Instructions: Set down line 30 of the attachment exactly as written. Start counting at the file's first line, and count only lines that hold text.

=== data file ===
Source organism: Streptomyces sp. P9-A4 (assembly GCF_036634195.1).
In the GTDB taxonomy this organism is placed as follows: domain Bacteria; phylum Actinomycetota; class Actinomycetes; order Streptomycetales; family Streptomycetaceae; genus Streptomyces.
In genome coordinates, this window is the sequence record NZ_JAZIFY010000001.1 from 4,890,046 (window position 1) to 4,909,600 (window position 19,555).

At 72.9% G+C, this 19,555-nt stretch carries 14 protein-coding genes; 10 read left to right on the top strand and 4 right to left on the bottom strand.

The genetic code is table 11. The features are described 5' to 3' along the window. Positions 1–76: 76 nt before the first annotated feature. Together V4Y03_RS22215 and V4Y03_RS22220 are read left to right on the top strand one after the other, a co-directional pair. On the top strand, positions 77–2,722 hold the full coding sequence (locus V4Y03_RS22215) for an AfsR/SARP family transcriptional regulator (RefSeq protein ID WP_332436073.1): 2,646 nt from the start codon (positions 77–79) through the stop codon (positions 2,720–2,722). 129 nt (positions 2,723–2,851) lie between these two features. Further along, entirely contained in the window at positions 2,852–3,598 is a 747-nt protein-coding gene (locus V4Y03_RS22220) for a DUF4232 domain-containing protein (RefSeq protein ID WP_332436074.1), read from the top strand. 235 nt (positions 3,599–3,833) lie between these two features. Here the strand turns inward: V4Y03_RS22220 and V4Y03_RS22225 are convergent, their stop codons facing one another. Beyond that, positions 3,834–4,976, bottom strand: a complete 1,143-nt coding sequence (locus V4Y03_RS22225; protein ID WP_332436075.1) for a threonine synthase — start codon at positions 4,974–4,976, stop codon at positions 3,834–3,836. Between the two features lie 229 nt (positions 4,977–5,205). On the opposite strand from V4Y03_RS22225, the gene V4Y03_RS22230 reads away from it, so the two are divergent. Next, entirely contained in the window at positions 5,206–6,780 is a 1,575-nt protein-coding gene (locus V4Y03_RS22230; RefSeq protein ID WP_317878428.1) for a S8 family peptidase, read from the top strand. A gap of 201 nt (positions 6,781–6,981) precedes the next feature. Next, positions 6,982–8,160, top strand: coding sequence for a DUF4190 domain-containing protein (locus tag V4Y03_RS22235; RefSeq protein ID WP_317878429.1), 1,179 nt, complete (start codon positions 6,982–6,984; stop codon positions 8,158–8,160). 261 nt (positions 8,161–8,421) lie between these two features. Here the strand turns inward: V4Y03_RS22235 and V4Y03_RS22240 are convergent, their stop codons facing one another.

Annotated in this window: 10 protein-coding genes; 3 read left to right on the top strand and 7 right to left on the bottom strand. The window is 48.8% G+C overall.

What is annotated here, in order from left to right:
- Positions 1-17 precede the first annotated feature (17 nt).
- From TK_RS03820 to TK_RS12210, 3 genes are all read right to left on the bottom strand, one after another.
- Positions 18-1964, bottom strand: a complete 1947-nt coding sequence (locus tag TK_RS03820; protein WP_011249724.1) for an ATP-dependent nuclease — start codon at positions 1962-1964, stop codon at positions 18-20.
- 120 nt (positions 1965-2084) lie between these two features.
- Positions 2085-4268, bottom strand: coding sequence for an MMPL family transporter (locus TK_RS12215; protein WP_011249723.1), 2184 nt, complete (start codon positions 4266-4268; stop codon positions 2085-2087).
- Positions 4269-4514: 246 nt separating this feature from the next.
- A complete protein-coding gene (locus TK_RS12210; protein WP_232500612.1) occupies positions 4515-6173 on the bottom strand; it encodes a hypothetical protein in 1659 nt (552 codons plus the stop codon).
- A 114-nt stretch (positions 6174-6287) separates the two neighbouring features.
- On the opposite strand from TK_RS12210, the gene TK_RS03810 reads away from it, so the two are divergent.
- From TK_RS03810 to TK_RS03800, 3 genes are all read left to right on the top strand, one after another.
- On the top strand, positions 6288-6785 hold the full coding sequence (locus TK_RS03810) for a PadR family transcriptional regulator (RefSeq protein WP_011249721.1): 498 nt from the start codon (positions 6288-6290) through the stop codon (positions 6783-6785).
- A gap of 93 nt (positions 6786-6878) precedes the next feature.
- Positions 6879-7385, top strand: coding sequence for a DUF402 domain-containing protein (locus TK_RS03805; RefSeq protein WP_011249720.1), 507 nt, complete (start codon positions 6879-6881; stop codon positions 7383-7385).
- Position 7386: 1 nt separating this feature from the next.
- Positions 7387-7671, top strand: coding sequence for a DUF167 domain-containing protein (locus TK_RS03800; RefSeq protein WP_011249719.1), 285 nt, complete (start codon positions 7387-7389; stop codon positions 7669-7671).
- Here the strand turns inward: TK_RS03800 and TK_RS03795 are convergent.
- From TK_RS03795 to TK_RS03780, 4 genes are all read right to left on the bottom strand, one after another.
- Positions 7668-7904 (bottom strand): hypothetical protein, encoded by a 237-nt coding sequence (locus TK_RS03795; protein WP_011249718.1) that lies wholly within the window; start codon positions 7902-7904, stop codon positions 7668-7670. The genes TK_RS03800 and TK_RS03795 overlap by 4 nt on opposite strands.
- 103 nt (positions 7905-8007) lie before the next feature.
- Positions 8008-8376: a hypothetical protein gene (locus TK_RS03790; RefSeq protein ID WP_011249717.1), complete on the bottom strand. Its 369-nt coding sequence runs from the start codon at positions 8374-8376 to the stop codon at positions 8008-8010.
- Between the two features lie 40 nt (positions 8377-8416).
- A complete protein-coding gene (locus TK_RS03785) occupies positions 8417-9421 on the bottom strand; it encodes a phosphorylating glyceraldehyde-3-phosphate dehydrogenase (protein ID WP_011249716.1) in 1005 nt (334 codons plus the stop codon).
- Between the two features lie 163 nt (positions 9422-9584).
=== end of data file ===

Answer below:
- Between the two features lie 163 nt (positions 9422-9584).